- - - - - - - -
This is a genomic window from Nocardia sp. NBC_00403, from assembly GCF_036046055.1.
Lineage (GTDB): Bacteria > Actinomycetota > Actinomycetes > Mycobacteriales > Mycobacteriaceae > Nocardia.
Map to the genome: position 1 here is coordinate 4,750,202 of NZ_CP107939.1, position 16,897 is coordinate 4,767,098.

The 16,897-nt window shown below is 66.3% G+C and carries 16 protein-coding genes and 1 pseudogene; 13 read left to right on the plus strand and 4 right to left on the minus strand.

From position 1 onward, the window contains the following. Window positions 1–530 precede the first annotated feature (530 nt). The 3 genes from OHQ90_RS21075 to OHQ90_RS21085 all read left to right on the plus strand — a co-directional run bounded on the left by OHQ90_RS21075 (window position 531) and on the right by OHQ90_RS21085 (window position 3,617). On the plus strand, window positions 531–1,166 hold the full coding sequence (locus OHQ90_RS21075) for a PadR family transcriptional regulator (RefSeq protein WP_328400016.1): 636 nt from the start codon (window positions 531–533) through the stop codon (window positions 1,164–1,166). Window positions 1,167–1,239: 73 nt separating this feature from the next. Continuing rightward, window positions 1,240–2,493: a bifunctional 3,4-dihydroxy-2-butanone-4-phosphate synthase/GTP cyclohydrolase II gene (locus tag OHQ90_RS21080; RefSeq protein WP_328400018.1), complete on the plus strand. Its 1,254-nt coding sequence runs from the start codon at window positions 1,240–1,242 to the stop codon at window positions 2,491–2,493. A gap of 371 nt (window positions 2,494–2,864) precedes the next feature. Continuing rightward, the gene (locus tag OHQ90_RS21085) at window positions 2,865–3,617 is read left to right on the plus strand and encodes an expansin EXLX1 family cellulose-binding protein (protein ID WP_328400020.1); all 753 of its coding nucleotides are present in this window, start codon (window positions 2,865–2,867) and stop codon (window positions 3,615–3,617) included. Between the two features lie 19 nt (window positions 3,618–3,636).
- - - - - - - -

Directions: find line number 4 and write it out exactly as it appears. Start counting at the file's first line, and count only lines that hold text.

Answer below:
The 16,897-nt window shown below is 66.3% G+C and carries 16 protein-coding genes and 1 pseudogene; 13 read left to right on the plus strand and 4 right to left on the minus strand.